I reached out to Boyatzis, and ran my pet theory of everyday Kanyeism by him on email. He politely explained that he didn’t have time to respond, as he was currently on his way to Germany. But he did have time to effectively subtweet my man: in a postscript to his email, he added, “Sometimes, people who have little self discipline cannot plan and use deadlines as a catalyst for action.”
And I thought—Professor Boyatzis, you actually get it.
Because that’s what this is about: a catalyst to action for us undisciplined people. One might imagine Kanye as a man with too many ideas. One might imagine deadlines as an arbitrary marker to pin down all those thoughts pinging around. And one might see how one might apply that same strategy to one’s own life.
Laura Vanderkam writes the kind of self-actualization guides you may have, at one point or another, scoffed at. They have silly titles—What the Most Successful People Do Before Breakfast; I Know How She Does It—and they make grandiose promises of unlocking hidden potential. You may have also been secretly intrigued by this particular part of the bookstore. Do I have secret potential?! Can I unlock it?!!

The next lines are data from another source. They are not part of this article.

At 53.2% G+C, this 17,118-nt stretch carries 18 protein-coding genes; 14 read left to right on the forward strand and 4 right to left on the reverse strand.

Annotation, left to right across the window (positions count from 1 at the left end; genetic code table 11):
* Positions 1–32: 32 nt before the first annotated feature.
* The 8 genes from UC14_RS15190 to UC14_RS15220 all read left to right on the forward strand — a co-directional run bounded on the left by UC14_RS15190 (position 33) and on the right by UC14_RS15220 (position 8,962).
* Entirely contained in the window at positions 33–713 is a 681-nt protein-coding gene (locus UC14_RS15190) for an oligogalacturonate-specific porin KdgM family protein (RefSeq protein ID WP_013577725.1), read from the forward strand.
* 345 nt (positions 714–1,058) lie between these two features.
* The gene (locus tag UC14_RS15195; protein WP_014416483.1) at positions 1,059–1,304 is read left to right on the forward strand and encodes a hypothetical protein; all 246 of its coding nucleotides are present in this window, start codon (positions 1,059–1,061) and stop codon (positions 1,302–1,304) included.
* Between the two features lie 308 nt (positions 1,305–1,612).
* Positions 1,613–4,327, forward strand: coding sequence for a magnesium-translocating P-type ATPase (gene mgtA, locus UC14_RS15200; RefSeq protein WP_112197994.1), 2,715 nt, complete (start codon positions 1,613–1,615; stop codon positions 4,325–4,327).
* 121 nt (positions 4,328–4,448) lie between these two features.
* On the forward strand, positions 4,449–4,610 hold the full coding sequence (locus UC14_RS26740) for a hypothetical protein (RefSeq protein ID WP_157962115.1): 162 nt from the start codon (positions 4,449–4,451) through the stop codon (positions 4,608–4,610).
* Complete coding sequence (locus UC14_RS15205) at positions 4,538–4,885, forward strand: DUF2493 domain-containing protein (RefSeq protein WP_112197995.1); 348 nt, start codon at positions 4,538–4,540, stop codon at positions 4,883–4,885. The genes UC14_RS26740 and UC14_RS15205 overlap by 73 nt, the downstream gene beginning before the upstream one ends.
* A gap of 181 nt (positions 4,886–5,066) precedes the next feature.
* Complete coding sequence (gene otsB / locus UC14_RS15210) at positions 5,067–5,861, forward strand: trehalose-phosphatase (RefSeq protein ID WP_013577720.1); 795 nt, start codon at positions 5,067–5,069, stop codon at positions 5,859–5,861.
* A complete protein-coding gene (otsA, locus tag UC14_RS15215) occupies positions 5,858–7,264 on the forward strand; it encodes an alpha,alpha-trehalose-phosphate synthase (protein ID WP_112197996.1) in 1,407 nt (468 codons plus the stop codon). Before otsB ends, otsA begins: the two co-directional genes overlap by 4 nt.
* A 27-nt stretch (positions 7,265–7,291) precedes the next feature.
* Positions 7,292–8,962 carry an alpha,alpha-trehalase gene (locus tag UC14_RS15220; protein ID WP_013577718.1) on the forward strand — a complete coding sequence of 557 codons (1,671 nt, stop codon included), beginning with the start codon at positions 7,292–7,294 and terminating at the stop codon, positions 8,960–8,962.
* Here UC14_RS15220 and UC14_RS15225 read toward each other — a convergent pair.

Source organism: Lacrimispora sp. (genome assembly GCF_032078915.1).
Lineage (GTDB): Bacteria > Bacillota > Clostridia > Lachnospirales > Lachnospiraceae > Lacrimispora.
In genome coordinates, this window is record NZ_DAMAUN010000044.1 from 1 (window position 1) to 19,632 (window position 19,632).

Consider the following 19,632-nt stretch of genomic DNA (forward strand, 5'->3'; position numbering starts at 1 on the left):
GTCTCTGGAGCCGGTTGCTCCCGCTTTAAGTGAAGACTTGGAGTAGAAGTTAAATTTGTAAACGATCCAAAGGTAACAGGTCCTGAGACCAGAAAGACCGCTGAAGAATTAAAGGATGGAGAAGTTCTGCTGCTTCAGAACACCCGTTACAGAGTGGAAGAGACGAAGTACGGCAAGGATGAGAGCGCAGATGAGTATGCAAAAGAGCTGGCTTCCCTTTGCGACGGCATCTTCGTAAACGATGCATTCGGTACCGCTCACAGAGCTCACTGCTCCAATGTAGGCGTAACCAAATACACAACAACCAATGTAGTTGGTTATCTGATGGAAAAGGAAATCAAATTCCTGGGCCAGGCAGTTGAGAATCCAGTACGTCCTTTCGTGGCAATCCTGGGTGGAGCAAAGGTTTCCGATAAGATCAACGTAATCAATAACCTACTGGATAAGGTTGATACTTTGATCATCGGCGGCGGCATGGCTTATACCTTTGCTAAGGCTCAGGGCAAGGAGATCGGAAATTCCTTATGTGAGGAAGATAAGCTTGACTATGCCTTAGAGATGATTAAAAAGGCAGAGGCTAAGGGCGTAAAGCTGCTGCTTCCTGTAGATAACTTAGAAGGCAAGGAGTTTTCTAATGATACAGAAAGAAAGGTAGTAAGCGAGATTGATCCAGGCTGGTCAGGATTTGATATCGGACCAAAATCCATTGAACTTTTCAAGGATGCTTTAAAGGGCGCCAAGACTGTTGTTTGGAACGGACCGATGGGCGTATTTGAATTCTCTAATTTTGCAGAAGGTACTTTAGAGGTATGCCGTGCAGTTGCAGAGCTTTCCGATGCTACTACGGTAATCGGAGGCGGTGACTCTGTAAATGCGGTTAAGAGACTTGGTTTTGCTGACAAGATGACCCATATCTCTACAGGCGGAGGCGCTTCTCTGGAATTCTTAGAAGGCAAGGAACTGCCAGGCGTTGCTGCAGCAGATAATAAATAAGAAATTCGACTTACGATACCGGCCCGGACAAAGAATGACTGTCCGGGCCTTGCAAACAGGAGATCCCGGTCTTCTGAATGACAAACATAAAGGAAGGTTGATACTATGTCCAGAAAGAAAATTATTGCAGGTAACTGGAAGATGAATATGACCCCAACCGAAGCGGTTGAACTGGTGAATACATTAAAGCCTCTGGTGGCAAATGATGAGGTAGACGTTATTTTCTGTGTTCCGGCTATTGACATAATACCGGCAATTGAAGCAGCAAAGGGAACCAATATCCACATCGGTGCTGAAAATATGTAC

“I think the key distinction here is whether the deadlines are self-imposed,” Vanderkam told me over email. “There is evidence that crazy deadlines imposed by, say, a boss are often counter-productive. People become laser-focused on meeting the deadline but in the process miss creative solutions. If it’s your own deadline, though, and you are in charge of the process, the fear is likely missing, and it’s fear that crowds out creativity.”